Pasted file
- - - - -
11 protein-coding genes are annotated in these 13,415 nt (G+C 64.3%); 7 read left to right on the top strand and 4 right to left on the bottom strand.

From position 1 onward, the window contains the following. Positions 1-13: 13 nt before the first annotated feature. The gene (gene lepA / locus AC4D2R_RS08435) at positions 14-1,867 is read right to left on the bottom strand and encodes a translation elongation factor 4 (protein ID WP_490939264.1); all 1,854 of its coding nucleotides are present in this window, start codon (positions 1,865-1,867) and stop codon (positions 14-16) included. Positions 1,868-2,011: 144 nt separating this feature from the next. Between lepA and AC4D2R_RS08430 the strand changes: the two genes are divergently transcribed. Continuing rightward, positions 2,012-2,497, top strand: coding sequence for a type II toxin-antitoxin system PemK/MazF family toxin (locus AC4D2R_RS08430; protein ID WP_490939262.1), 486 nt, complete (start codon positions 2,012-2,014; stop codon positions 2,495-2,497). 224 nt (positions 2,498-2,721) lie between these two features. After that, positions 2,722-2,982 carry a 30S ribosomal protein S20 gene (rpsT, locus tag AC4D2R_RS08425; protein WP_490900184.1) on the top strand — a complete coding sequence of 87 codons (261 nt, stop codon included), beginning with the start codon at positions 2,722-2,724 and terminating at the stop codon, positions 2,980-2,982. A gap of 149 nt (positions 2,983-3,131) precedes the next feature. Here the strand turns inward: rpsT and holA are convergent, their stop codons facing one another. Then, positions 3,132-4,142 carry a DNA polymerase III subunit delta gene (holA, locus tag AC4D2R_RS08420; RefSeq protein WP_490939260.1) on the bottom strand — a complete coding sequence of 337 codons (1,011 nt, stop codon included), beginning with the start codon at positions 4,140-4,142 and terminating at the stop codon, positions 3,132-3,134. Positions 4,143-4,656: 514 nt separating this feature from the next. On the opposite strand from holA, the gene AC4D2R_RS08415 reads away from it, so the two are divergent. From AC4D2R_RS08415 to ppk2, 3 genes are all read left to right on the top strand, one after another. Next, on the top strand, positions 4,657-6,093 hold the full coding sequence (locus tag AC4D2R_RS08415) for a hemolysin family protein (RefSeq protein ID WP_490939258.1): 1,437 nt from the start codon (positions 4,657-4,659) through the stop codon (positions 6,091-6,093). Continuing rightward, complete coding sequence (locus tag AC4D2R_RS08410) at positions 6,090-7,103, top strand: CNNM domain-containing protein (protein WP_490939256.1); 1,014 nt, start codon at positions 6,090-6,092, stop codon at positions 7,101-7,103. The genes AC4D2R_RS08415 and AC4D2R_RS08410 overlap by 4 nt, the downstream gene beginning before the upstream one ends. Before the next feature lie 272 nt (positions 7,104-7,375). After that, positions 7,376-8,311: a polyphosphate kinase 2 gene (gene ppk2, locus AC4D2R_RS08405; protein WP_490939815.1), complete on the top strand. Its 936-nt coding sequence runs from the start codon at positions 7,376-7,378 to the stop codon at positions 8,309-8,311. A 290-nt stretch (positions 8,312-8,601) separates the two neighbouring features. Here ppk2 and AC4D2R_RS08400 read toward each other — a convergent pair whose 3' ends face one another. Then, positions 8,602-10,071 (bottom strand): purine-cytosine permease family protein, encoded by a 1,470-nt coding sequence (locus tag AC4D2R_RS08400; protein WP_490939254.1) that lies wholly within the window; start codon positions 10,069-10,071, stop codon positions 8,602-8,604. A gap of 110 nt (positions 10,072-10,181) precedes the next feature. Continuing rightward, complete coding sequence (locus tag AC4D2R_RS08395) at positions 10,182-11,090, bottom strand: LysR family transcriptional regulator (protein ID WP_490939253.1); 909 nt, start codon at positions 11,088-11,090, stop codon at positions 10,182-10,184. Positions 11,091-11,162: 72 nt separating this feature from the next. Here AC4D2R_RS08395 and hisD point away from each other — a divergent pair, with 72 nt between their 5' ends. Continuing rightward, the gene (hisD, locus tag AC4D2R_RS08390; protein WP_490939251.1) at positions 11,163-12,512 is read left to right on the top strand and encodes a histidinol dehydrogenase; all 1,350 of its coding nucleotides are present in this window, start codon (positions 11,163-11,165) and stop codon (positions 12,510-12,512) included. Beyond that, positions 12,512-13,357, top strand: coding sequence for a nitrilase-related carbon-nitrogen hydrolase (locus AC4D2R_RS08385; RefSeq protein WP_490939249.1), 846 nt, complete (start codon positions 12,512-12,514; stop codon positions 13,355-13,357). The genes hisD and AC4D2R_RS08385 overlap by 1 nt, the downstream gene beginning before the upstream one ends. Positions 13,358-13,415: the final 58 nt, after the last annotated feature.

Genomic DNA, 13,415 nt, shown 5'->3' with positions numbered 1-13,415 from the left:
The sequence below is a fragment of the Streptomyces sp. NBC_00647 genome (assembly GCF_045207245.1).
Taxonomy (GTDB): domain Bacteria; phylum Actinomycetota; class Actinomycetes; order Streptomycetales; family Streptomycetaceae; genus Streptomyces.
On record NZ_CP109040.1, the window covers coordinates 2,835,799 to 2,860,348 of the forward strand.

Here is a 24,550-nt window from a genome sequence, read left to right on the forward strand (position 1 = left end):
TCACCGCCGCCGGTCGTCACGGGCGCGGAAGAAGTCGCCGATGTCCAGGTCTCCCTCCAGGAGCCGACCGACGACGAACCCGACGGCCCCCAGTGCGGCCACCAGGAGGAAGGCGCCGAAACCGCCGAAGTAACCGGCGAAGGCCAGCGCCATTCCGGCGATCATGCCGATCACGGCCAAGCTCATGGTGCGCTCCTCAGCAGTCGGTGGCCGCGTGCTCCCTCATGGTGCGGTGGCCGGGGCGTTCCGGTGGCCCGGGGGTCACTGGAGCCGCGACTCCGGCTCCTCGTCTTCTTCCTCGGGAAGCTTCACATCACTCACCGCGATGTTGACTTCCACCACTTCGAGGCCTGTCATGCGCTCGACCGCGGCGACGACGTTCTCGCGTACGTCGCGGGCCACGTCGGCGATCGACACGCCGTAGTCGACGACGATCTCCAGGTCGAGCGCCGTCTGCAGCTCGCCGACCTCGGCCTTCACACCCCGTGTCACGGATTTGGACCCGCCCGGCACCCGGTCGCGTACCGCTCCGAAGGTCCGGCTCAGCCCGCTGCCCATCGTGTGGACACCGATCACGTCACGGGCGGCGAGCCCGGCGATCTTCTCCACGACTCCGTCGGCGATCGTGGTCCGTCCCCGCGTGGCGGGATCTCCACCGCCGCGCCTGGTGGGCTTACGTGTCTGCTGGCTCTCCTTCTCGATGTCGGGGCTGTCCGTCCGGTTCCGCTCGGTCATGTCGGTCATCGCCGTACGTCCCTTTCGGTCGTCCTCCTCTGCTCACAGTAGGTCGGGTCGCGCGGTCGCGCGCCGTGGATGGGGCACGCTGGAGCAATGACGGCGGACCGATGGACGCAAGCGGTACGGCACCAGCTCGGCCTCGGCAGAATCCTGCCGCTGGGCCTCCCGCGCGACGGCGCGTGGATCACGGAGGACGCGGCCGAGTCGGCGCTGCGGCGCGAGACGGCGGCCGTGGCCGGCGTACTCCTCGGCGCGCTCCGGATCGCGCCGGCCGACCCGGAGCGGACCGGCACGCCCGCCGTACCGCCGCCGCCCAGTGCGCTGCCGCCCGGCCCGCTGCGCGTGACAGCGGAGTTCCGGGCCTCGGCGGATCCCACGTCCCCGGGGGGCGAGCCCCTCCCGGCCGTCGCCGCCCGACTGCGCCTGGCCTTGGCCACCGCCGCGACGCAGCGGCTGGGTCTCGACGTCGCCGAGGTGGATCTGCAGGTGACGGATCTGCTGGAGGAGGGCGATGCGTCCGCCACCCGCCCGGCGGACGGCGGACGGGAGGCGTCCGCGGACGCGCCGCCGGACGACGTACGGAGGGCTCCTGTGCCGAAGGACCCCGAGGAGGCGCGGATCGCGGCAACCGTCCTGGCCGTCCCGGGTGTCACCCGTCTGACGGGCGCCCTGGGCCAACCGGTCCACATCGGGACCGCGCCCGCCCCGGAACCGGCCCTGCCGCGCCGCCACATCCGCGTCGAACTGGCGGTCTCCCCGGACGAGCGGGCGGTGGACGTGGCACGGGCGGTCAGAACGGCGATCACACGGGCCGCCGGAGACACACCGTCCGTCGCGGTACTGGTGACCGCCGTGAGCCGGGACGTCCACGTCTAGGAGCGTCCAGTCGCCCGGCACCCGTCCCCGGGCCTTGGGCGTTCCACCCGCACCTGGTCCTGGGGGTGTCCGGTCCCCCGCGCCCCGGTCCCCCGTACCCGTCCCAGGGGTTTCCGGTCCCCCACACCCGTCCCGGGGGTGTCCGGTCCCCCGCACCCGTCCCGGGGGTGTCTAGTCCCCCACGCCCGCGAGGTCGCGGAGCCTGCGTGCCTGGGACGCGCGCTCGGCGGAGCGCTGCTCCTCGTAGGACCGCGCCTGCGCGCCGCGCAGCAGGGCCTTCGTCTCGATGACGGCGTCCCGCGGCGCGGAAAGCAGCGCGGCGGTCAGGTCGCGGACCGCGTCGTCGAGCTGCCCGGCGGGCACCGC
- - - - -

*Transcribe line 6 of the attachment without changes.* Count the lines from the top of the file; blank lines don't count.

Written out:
On record NZ_CP109040.1, the window covers coordinates 2,835,799 to 2,860,348 of the forward strand.